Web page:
A group of Arab American students at the University of Michigan-Dearborn have complained of discrimination after a recent student government election. The students believe university officials oppose the growing influence and visibility of the Arab Student Union on campus, and that administrators are attempting to hold back the group's political participation through recently imposed changes to rules regarding candidate eligibility.
Prior to the student elections on April 2nd and 23rd, new rules were passed by the student body requiring candidates for student senate to gather 100 signatures supporting their bid to be placed on the election ballot.
According to the Arab American News, eighteen students, most of them Arab American, were denied a place on the ballot because some signatures were deemed invalid. Most of those students were members of the student political party University Student Activists (USA), which is comprised mostly of members of the Arab Student Union and a smaller group of African American students.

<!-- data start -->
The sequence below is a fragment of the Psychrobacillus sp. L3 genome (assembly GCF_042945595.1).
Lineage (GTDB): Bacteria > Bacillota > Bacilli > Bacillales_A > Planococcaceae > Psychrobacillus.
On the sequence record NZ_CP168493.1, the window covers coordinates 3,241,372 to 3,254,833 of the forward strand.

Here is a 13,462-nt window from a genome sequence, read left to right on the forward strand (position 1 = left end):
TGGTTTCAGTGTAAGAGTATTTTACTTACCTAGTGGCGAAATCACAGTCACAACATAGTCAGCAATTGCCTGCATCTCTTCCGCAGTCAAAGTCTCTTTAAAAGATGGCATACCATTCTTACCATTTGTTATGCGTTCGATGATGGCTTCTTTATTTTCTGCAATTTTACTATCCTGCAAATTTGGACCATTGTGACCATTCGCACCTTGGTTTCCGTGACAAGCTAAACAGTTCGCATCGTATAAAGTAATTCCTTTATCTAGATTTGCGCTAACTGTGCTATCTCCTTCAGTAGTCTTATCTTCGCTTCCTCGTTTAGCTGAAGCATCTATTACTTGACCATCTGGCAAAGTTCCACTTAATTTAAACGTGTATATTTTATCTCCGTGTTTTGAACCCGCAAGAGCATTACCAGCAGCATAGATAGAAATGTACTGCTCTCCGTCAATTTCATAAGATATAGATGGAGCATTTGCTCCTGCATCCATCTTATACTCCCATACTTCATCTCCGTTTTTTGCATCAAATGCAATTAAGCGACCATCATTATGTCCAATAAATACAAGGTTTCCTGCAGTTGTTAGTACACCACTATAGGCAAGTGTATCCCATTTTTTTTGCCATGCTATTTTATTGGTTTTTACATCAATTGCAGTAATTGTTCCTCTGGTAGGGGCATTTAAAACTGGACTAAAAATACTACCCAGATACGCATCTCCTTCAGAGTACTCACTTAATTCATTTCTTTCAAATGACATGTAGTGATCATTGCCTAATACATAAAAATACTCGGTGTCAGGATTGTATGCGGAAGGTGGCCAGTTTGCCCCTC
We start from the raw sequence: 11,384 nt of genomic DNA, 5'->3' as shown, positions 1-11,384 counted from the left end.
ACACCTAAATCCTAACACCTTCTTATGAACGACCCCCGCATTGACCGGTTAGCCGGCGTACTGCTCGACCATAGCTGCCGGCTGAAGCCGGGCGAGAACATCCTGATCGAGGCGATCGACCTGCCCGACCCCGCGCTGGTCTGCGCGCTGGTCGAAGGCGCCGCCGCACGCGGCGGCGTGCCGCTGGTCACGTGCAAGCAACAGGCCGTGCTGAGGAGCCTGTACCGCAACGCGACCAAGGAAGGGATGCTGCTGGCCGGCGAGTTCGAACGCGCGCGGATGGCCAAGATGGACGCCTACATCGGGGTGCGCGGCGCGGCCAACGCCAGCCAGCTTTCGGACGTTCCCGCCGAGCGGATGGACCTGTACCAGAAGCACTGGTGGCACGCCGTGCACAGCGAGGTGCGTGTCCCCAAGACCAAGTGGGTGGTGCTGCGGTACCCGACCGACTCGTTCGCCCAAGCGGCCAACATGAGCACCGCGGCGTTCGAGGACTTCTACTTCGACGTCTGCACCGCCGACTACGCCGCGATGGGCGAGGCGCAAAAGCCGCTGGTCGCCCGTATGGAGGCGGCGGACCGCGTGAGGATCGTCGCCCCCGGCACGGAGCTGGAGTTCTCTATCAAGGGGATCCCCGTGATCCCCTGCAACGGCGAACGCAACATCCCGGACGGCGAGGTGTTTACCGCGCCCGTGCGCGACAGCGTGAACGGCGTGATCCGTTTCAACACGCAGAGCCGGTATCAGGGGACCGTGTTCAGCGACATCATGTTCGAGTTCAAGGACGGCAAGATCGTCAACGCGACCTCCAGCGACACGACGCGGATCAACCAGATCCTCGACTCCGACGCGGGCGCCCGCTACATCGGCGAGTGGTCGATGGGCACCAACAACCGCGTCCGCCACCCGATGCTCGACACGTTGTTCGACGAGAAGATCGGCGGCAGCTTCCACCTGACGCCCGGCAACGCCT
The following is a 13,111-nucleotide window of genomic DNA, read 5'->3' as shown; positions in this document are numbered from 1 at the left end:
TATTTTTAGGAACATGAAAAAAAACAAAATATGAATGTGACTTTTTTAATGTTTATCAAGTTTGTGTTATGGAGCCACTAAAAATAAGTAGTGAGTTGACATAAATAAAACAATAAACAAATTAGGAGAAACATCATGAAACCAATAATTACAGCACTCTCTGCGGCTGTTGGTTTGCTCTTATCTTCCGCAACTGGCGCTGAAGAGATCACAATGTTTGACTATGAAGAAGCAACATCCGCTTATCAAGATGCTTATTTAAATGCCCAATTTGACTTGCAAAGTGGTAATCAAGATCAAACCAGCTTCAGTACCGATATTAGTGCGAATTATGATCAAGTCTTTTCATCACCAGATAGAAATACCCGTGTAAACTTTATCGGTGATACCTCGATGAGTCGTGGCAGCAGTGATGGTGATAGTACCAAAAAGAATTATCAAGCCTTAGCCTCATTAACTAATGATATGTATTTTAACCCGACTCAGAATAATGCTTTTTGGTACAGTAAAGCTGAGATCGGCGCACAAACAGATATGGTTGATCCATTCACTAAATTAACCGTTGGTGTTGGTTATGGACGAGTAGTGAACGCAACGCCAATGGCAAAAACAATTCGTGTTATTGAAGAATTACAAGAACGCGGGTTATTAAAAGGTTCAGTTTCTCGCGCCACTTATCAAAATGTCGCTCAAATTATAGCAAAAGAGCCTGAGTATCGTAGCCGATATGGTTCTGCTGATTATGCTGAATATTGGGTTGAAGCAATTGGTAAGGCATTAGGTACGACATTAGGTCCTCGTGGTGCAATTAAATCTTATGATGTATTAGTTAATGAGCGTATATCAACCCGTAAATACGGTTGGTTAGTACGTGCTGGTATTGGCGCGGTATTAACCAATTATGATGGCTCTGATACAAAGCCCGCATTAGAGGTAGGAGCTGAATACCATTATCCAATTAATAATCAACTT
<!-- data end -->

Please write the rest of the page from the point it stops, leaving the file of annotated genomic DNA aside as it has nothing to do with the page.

UM-D spokesperson Terry Gallagher said that a rigorous process for reviewing the election is in place and that all complaints on the election have been resolved to the university's satisfaction
"They might not be happy, but we've already reviewed those complaints," he said. "There are no outstanding complaints to the election process... We're very confident that we've been very fair about this."
Some students, however, feel their complaints have been ignored by administrative officials.
"They've completely disregarded our concerns," said student Hussein Berry. "They throw away our complaints... It's beyond anything I've ever seen."